Kate straightened in defiance.
“Karmic debt,” said Kate, shocking Peter into silence. “When souls reincarnate together because they love each other so much they need to be together again,” she smiled at Ash. “Or sometimes because they do something so bad to someone they have to seek forgiveness.”
“It’s not that simple,” he mocked. “Forgiving him isn’t the answer. You love him, as far as you’re concerned he has never done anything to be forgiven for. And neither has the man this body belongs to.”
“I know. It wasn’t Peter’s choice to do this, or Sebastian’s or the Witch Finder’s. The only one who had the choice to say no was Thomas Whittle. And there’s only one way I can forgive him. Free Ash, and let him take me back to the beginning.”
There was silence. Peter weighed up Kate’s words and realised he was about to lose his chance again. He sprang into action, bringing the dagger over his head in a sweeping motion towards Kate’s heart. She swung the candlestick in front of her and blocked the blow, but with his full weight behind it, it was forced closer and closer to her chest.
As she struggled against him the face before her seemed to twist and change.
“Witch,” he hissed. “When I am immortal you will burn in Hell.”
Kate could feel the other woman looking out from behind her eyes. Isabel was strong, she had no fear of the Witch Finder. She had faced him once before and defeated him. She leant her strength to Kate and together they pushed the Witch Finder back.
Kate ran down the aisle, turning at the last pew to face him as he chased after her. He lunged and she dodged backwards out of his reach. Backing into the Christmas tree that stood in the entrance of the church. She edged around it, then pushed it over, sending it toppling towards him. He wrestled with it then extricated himself, trailing a length of tinsel from its branches.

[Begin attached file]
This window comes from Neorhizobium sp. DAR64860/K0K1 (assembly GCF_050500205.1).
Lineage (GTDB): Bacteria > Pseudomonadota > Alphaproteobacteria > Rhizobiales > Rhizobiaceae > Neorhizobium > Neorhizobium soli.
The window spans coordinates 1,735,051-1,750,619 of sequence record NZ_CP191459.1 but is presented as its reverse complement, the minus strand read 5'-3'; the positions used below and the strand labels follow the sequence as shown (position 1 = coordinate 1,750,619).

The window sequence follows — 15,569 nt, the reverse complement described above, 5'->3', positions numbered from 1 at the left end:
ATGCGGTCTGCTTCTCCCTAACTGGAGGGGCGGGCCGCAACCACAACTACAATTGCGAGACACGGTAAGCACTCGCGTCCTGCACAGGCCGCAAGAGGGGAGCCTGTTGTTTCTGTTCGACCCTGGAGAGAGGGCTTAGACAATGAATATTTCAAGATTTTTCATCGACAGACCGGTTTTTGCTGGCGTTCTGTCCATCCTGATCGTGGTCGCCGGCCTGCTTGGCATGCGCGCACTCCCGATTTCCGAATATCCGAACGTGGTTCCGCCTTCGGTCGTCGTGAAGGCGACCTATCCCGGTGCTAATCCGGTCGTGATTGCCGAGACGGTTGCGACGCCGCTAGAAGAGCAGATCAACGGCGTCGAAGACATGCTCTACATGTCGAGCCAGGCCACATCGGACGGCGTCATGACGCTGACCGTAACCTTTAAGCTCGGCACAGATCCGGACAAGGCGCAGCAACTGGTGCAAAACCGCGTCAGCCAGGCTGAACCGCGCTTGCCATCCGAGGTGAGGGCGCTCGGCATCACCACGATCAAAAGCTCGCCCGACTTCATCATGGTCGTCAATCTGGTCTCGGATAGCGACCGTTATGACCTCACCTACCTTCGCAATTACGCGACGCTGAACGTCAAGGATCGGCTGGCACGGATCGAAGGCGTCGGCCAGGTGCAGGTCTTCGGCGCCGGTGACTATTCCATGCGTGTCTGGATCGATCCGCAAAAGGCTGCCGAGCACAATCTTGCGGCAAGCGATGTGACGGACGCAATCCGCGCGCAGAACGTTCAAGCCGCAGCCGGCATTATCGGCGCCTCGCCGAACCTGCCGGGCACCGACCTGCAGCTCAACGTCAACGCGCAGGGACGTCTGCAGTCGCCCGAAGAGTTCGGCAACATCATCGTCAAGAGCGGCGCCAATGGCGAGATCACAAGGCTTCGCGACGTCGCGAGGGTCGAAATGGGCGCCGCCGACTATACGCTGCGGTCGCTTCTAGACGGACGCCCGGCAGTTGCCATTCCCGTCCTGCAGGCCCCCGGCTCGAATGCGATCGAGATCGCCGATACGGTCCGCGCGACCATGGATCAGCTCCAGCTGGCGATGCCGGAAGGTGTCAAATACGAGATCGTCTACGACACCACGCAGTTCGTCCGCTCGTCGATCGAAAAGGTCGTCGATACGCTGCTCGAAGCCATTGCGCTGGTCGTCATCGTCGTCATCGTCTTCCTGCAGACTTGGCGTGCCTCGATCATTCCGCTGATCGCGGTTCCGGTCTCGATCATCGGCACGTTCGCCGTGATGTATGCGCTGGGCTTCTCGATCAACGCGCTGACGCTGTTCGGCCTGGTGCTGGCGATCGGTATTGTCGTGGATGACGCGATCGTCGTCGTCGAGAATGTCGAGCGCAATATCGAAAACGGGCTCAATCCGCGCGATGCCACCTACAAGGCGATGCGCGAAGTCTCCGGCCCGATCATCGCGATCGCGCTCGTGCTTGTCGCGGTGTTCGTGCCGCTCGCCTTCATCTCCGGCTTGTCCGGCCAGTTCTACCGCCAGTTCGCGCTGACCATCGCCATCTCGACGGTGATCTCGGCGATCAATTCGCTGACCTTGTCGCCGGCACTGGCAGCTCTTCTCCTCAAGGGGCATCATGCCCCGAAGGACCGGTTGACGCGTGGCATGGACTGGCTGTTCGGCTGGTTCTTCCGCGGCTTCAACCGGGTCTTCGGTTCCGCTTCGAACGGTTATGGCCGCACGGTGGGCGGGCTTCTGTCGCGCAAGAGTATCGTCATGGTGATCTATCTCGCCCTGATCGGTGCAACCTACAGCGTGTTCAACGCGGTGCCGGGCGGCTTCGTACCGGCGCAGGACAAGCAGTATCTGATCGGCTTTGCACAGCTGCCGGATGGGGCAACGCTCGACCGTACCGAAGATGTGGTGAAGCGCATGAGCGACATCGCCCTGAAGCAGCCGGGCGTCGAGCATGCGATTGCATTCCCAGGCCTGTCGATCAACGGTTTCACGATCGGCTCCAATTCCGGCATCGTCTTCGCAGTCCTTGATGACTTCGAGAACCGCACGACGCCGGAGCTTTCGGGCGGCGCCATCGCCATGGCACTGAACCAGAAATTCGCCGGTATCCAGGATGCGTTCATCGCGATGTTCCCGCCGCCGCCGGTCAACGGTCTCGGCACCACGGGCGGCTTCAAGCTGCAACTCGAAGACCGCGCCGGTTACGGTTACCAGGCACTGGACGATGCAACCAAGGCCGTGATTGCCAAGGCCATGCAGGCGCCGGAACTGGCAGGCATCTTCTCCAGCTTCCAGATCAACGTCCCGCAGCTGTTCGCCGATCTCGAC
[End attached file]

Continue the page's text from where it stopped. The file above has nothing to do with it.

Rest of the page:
“Let it go, Witch Finder. This is no longer our fight,” Isabel said, gently.
The Witch Finder growled and made a grab for her arm, catching her by the wrist and pulling her towards him.
“I forgive you,” she said.
The Witch Finder frowned for a moment, then his shoulders slumped and his face softened in an expression of relief as he was released from centuries of anger, bottled up from one incarnation to the next.
Isabel, finally at peace, threw Ash one last, fond, farewell glance before she returned Kate’s body to her, but it wasn’t over yet.
Peter reached out towards Kate as if begging her for help, but the steel in his eyes made her draw back. She took a step to the side and then he came after her, trapping her against the pulpit. He spun her to face him and flung her back against the wood panelling, his hand at her throat.
“Evelyn?” he said, trying to focus on her face.
Kate swallowed, she’d been dreading this. Ash pulled ever harder at the chains.
“Stay away from her, Sebastian. It’s me you want, remember?”
“You can wait, angel. My sister and I have unfinished business.”
Sebastian’s hand squeezed tighter. Kate struggled for breath. Evelyn hovered in the corner of Kate’s mind. She looked past Sebastian at Ash, then turned her eyes to her brother.
Sebastian pressed himself against her, brushed the hair from her face then kissed her, hard. Then in one swift movement, he swung her around and stepped behind her, his arm across her chest, the dagger at her throat. Kate, aware of everything that was happening, was powerless to act.